Later on, our friends Judith and Robert arrived. They had gotten lost – even though Judith proved herself to be ready for the End Times. I started calling her End Times Judith when she kept on proving herself to be more ready for strandedness than anyone else was. She offered us tamales and gloves and an extra tarp to cover firewood with. Robert went crazy chatting us up about his awesome latest cooking toy, and school. They’d intended to “spend the day” with us, but didn’t arrive until a couple hours before sunset. We were just thrilled that anyone even showed up! We’d said to each other “No one is coming.” It was outstandingly fun to have such a crowd to hang out with.

That night was pretty chilly in the tent, I felt like a small creature sleeping inside a very giant icy styrofoam cup. But the weather warmed up the next day – the leaves hadn’t even turned green there yet, after all – and we spent the whole day outside knitting and chatting and playing with the camera. On the last night, perhaps because it had been soaking in water on the ground, our air mattress completely went flat. For once, we hadn’t overpacked, so we had nothing extra to try to sleep on. Shay said, “I know, let’s go to a hotel.” I was more than happy to jump on board. We drove into town for a good night’s sleep the last night, before driving back in the morning to pack up. Karen and Cora stayed behind and wrote a list for future trips including “Bring an extra air mattress.” One day we’ll get it right, whatever right is. Until then, I guess we’ll just keep going and knitting through the days, playing with our flashlights in the dark, and cameras.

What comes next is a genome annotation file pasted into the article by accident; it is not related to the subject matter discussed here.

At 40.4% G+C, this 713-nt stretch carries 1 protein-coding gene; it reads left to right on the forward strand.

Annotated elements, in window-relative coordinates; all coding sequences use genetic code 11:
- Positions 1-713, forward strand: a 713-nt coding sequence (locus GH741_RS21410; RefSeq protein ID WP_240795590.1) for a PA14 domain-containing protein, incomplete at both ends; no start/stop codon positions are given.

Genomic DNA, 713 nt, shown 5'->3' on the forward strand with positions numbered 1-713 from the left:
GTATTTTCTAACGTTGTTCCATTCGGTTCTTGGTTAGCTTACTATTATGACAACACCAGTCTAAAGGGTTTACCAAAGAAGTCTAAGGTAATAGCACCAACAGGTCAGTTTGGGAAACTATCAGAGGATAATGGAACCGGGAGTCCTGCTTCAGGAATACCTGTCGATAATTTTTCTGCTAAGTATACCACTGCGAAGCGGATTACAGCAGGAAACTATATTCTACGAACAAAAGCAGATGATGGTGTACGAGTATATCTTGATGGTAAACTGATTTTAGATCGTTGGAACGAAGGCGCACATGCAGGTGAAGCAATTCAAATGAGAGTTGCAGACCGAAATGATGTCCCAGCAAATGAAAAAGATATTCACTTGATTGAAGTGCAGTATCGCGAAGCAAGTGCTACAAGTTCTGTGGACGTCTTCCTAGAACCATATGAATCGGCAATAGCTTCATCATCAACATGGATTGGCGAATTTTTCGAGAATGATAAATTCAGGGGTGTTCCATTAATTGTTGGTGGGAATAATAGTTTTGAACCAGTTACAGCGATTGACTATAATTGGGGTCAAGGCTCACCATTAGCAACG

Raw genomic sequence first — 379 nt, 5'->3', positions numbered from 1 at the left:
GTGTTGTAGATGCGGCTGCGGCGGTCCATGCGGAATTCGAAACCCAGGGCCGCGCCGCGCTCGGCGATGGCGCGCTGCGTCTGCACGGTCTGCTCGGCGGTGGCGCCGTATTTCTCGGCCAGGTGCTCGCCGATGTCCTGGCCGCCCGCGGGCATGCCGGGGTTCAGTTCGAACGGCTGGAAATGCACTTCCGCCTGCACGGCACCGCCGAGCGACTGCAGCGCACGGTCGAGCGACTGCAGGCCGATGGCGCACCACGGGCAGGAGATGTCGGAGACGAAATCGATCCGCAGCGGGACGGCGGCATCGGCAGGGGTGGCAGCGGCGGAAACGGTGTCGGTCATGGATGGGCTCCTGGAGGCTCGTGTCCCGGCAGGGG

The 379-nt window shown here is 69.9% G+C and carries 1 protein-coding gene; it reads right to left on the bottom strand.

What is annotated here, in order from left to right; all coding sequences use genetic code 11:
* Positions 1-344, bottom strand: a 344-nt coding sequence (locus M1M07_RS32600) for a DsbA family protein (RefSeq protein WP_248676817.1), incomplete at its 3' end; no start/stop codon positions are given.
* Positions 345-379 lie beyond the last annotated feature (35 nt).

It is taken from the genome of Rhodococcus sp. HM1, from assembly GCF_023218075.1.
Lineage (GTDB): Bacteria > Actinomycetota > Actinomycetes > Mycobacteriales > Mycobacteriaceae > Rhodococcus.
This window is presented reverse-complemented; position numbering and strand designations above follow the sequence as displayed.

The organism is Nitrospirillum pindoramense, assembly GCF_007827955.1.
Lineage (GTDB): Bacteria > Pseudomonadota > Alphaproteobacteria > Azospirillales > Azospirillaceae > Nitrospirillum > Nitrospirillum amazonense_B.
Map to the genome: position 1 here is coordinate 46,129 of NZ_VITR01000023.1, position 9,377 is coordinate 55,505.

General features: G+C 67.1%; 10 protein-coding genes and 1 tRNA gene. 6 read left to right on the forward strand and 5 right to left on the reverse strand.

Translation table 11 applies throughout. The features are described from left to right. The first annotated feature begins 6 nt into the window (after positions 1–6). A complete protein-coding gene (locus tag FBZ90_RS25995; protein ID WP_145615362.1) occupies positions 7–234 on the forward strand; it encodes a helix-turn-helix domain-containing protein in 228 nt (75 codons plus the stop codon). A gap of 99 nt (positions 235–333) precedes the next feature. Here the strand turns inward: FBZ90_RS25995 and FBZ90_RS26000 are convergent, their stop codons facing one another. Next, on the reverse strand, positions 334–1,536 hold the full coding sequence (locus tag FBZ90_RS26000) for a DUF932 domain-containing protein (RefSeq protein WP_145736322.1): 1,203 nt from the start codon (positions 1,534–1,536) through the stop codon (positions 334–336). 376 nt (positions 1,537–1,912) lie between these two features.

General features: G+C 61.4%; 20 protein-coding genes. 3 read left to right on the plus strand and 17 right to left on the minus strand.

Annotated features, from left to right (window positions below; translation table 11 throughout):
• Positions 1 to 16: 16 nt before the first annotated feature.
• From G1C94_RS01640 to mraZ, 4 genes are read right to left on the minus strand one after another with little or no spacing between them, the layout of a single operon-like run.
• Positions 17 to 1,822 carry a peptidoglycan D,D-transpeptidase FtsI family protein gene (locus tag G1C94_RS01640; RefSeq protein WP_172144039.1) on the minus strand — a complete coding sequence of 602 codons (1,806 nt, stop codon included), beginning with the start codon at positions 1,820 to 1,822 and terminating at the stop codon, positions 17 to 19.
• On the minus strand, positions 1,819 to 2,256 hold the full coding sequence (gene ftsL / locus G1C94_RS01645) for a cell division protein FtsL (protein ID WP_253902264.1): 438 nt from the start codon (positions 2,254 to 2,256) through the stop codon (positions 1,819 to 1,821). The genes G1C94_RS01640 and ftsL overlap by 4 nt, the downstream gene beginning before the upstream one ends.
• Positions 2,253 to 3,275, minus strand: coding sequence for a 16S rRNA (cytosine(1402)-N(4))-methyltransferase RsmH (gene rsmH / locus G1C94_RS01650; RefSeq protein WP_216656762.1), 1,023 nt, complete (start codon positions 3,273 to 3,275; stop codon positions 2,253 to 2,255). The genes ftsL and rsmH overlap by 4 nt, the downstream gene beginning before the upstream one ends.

On that note, here are some pictures of Lockett Meadow. When I googled for some images of Lockett Meadow last year, I could barely find anything. I’ve no idea why, because it’s so picturesque. I’m so happy that after all these years, we finally have a camera that has the capacity to portray what this place really looks like. Here are some of my favorites from the trip this year.

Forest Wall again

Forest Wall

Hill Path

Cora in her hat

Lost Love

Go for a swim

The Little People

Vertitree

Lockett Meadow

Bumble Buddy

Dandelion Hills

Bed of Pines

Across the Meadow

Purple Flower Hills

Critter in the wood

Happy Spoiled Chipmunk

ChipWok

Sunset Clouds like the Nothing

Campfire

The Moon Comes Out

Ghastly Ghostly Shay

Undeadly Karen

Coraflower

Alien Shay

Buckets of water

Night Rainbow

Night Sky

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~ by kittyknitter on September 10, 2009.

2 Responses to “KittyKamping at Locket Meadow”

  1. i just love your photo’s. makes me want to dig out my tent and run for the hills!

  2. The photos are gorgeous! Especially the upward look into the trees.